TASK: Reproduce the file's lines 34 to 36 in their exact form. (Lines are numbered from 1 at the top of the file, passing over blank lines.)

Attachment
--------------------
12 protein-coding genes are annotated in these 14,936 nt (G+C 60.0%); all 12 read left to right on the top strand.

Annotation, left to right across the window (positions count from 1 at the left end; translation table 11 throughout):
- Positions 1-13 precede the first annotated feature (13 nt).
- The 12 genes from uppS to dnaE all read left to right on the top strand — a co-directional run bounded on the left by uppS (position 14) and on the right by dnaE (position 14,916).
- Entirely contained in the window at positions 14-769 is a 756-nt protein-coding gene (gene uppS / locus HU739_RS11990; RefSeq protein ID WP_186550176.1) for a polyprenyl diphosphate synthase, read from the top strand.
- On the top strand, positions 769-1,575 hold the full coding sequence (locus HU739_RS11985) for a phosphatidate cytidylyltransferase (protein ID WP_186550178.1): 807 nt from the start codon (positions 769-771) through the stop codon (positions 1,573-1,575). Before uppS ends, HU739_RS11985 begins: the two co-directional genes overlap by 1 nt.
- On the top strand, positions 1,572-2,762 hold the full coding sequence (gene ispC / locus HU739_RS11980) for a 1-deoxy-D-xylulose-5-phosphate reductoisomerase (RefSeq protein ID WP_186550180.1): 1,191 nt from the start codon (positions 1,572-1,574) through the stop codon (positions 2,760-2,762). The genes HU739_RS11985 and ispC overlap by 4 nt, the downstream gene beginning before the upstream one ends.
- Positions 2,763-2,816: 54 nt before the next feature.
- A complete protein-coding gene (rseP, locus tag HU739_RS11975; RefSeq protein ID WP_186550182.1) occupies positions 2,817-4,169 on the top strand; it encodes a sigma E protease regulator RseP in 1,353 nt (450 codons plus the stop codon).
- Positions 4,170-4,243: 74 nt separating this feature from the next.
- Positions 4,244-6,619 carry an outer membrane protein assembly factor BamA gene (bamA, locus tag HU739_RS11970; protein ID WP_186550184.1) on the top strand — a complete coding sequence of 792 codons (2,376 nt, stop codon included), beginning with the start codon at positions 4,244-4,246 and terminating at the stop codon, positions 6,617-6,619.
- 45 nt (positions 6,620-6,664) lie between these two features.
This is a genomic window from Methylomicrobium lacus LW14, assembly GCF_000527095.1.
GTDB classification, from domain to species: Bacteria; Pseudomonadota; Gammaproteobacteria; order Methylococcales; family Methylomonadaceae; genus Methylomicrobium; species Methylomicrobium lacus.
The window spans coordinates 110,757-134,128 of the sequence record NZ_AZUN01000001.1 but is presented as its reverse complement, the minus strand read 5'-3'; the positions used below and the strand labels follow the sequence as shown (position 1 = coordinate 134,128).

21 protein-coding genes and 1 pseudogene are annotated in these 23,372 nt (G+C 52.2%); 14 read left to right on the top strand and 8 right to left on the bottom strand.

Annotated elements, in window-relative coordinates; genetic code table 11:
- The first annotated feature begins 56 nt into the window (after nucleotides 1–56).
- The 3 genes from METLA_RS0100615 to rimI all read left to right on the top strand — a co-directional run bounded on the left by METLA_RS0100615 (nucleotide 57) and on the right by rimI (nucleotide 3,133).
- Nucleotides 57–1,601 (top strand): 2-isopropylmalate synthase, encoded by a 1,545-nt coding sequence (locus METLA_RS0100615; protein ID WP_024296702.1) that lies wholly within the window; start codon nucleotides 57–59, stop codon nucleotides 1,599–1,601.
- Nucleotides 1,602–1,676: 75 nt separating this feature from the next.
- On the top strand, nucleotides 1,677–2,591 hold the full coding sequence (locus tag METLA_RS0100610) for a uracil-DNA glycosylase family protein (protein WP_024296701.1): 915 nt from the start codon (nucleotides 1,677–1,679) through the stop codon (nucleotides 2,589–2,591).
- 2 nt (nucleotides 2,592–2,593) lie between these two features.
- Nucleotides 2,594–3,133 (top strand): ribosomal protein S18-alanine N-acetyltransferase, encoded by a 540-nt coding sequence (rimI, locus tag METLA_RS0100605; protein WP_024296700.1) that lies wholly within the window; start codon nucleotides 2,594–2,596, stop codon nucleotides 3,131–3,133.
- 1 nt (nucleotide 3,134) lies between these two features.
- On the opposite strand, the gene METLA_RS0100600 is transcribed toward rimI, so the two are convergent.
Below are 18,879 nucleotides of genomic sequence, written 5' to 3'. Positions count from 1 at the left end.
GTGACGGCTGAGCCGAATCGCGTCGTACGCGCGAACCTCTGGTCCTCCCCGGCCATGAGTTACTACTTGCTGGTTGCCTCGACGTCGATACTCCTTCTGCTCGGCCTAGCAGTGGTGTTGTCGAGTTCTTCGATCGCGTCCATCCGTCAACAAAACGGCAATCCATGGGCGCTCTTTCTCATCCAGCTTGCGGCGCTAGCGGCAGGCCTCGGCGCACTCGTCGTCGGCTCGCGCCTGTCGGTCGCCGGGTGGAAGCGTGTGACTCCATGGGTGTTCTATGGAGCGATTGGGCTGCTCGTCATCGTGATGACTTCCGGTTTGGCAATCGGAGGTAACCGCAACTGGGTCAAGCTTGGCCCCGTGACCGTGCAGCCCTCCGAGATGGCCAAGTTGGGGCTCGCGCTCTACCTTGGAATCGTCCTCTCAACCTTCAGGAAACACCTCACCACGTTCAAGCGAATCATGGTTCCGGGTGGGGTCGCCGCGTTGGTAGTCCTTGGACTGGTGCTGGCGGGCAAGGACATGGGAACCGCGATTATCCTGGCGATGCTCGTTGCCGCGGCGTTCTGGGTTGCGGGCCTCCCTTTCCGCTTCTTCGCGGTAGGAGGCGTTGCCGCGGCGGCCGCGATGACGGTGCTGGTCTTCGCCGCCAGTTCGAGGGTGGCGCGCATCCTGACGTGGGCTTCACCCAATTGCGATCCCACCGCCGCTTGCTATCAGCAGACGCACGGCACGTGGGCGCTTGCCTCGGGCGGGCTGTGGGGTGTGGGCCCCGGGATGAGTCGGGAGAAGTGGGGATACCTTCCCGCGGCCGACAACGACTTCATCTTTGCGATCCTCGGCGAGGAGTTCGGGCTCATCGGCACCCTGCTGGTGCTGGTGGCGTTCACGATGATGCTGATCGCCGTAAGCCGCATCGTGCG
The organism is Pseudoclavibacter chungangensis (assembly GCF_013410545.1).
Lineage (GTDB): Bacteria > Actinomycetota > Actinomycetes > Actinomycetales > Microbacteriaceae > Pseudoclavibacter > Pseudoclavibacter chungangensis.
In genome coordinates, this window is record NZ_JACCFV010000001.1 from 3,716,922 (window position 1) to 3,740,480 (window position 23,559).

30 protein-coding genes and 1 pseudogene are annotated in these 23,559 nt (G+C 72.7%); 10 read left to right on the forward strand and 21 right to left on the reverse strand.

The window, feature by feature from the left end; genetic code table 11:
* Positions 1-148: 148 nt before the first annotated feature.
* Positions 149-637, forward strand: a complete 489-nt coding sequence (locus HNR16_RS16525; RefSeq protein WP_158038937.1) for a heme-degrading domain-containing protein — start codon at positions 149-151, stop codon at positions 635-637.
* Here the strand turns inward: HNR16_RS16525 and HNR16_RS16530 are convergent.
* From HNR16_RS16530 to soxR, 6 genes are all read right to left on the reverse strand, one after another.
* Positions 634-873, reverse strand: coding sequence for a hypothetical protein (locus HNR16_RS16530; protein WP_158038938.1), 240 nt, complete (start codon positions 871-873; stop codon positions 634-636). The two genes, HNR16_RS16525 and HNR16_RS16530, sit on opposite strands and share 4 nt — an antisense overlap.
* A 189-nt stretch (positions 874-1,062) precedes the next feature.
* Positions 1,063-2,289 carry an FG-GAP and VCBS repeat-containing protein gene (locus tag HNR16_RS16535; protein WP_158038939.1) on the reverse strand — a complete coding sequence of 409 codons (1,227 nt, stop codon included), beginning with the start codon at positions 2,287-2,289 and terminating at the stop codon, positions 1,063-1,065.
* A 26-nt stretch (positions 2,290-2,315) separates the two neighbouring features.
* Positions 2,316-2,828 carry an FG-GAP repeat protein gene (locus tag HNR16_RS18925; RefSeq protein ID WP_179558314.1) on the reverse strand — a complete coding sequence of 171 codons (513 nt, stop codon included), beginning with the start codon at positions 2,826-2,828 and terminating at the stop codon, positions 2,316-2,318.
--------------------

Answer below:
* Positions 1-148: 148 nt before the first annotated feature.
* Positions 149-637, forward strand: a complete 489-nt coding sequence (locus HNR16_RS16525; RefSeq protein WP_158038937.1) for a heme-degrading domain-containing protein — start codon at positions 149-151, stop codon at positions 635-637.
* Here the strand turns inward: HNR16_RS16525 and HNR16_RS16530 are convergent.